Access to higher education is cited as a key tenet to social mobility. Evidence continues to show that university educated graduates are: less likely to be unemployed; healthier than those who didn’t continue in education; and will earn more over their career lifetime. Working to encourage and enable progression into higher education for those from backgrounds currently underrepresented in UK universities (Widening Participation (WP)) is therefore a contemporary issue of social justice. However, what does this relatively recent phenomenon and associated discourse have in common with, and what can be learnt from, the work of Alfred Adler and Maria Montessori?
Working as Head of Widening Participation at the London School of Economics and Political Science, the presenter is known nationally and internationally for her work in this area. Drawing on personal and professional development and experience, the lecture will take a journey through the historical, personal and theoretical links of Adler and Montessori and explore their application to today’s WP agenda.
Kirsty Wadsley has been working in higher education for the last decade, during which time she has presented nationally and internationally on theory and practice in Widening Participation to higher education. She first attended an Adlerian training event as a young child accompanying her mother. Since then she has attended multiple Adlerian workshops and lectures and has presented at the North American Society for Adlerian Psychology’s Annual Conference. Having completed her MA in Social Justice and Education at the Institute of Education, (UCL), Kirsty undertook a diploma in Early Childhood at the Montessori Centre International, to understand more about the impact of early years on an individual’s educational and personal trajectory. It was during this time she first made the connections between Adler and Montessori.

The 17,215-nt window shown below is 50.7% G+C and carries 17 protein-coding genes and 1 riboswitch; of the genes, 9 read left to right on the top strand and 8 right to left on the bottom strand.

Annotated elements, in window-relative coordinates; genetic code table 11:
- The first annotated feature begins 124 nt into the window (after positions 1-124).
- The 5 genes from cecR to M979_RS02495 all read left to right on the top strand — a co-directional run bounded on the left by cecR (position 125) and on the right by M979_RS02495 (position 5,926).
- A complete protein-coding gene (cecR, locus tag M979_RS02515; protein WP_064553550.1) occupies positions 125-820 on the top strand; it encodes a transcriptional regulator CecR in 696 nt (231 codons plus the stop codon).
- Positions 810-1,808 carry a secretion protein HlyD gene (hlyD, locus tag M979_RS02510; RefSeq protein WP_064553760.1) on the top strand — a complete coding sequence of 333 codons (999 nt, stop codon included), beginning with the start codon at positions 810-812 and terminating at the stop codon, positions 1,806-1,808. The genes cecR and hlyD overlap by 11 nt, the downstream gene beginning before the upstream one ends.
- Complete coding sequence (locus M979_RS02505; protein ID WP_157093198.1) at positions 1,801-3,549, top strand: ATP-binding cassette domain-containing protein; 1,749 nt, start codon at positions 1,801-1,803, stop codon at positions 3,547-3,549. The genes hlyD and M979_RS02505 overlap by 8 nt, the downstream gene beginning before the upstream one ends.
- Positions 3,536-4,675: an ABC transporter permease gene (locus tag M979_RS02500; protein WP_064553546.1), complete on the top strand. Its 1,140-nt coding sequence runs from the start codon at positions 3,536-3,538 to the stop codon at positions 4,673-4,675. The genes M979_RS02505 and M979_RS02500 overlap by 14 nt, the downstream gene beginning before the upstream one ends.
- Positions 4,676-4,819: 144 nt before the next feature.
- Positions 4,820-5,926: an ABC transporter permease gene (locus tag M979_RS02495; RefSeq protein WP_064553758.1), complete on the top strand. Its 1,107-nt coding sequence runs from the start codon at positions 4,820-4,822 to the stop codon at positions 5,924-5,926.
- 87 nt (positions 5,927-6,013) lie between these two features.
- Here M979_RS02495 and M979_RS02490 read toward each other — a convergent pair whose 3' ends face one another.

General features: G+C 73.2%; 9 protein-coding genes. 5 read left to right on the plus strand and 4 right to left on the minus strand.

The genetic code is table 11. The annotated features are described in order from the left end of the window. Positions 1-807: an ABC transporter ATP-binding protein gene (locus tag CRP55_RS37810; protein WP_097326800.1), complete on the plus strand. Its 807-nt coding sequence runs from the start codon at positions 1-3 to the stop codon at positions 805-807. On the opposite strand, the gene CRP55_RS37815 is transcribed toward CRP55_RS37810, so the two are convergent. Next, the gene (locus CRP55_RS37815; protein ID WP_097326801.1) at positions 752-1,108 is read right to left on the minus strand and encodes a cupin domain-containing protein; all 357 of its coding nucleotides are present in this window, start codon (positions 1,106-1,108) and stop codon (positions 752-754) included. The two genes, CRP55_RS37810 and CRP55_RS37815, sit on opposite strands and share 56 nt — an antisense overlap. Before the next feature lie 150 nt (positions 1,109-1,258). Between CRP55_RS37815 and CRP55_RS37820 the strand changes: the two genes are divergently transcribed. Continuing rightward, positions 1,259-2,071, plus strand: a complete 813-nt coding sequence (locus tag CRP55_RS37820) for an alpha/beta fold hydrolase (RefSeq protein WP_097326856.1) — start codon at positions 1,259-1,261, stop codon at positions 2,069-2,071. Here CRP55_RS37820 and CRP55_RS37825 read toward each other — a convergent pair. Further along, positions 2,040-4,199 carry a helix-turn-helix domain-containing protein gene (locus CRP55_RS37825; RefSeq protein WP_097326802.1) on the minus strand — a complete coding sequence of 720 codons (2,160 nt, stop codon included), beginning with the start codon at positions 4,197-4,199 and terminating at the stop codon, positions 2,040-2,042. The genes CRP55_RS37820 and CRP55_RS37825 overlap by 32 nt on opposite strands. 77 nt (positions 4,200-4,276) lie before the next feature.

Door Entry £7 (concessions £4) All welcome. No need to book. CPD certificates are available. Lecture enquiries: firstname.lastname@example.org